• In 1979, the legislature passed a law which required township trustees to pay for school book rental for eligible applicants out of Township Assistance funds.  However, the legislature did not provide funding for this program.  At that time, the guidelines were 110% of the food stamp guidelines.  This is a case of tying local money to federal guidelines which increased each year.  Many trustees found that their bills for school books alone were more than 50% of their total previous poor relief budget!  Wisely, in 1983, the legislature established standards independent of the federal standards, to provide some aid to most of the townships.  It should also be noted that no child is denied school books, even is his parents do not pay the rental.  The parent may be denied assistance by the trustee, but the children are never without school book texts.  Only, able-bodied, unemployed or not fully-employed members of households are required to participate in the workfare programs.
  • Each township is required to have written standards which are periodically reviewed and changed, as needed.  The proposed statewide rules and benefits ignore the economic and cultural diversity of Indiana.  To propose that counties which are primarily rural and those primarily industrial have the same needs and funding is ridiculous.
  • At the Township level, workfare is a viable program.  In 1979, through the efforts of one Trustee, the legislature enacted workman’s compensation insurance for Township Assistance recipients working for benefits.
  • Recent editorial support for continuing the administration of Township Assistance with the office of the township trustee has come from the Indiana Farm Bureau and radio station WSHW, (Frankfort – Kokomo) among others.

IV. Recommendations for Improvements of Various Welfare-type Programs

  • Project SAFE money should have gone to the trustee to administer only for fuel (energy) assistance.
  1. Trustees are elected officials.  There would be no additional administrative costs.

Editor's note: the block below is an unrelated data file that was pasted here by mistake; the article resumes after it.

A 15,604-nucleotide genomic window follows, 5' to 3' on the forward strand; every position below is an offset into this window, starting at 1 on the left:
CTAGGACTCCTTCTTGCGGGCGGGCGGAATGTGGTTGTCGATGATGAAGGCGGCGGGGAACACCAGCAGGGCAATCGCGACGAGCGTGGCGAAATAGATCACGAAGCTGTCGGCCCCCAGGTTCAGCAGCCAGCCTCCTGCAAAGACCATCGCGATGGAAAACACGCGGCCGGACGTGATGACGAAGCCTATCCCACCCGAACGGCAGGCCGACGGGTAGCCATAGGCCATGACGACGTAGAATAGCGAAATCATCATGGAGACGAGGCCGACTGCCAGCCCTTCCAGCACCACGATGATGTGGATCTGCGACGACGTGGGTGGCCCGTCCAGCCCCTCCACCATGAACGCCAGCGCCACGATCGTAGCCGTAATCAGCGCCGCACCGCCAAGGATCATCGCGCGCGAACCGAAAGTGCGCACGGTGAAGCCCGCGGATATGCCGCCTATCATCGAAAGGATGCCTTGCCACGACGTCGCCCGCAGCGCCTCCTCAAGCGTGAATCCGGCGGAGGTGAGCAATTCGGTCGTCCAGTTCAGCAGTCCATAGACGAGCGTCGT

2. Townships already have 1008 offices in places – – no need for additional offices to be set up.  Local residents know where to find the trustee office thus eliminating the expense of advertisement and mailing.
  3. Trustee – administered SAFE funds would eliminate the need to “spend all the money”.  A few years ago money was not designated for fuel only – and TV cable, insurance and car payments were made.  It might be useful to look at the administrative costs of the SAFE program.
  4. The trustee would be able to discover duplication in services which would be more difficult to uncover as currently structured.
  • The AFDC program as currently structured destroys the incentive to work for the following reasons:
  1. If a mother works, her benefits are reduced accordingly.  There should be provision to provide continued benefits to supplement her income.
  2. Child-care expenses, clothing and travel expenses often leave a working single parent with less income than if he/she were on AFDC.
  3. In addition, if a mother works, and is dropped from the program, all medical care is her responsibility since most of the types of jobs she would be able to get, have few or no medical programs.  For preschool children, even well-baby care can be expensive.
  4. In an AFDC recipient was able to earn part of her income, she would be part of the solution to her own problems.
  • The AFDC – Unemployed Parent Program already is in place in Indiana.  It is better known as the township workfare program.  Statistics are available concerning the savings of workfare programs in other states.
  • The Food Stamp program has several inherent problems:
  1. There is no workfare program for food stamps.  If the trustee were allowed to administer the program under workfare, there is no doubt the savings would be substantial.. This, of course, is only for those able-bodied applicants who are not fully employed.
  2. Even with the food stamps program, the nutritional needs of the poor are not being met.  Recipients should be required to attend classes/workshops, etc. concerning nutrition and food buying.  The county extention services, local homemaker groups and senior citizen groups could all be used as resource personnel to conduct these classes at virtually no expense.
  3. Help with budgeting, not only with food, but also with other household expenses should be another required program.
  4. The problem of not being able to purchase necessary cleaning and personal hygiene supplies with food stamps needs to be addressed at the Federal level since the food stamp program is run by the Department of Agriculture.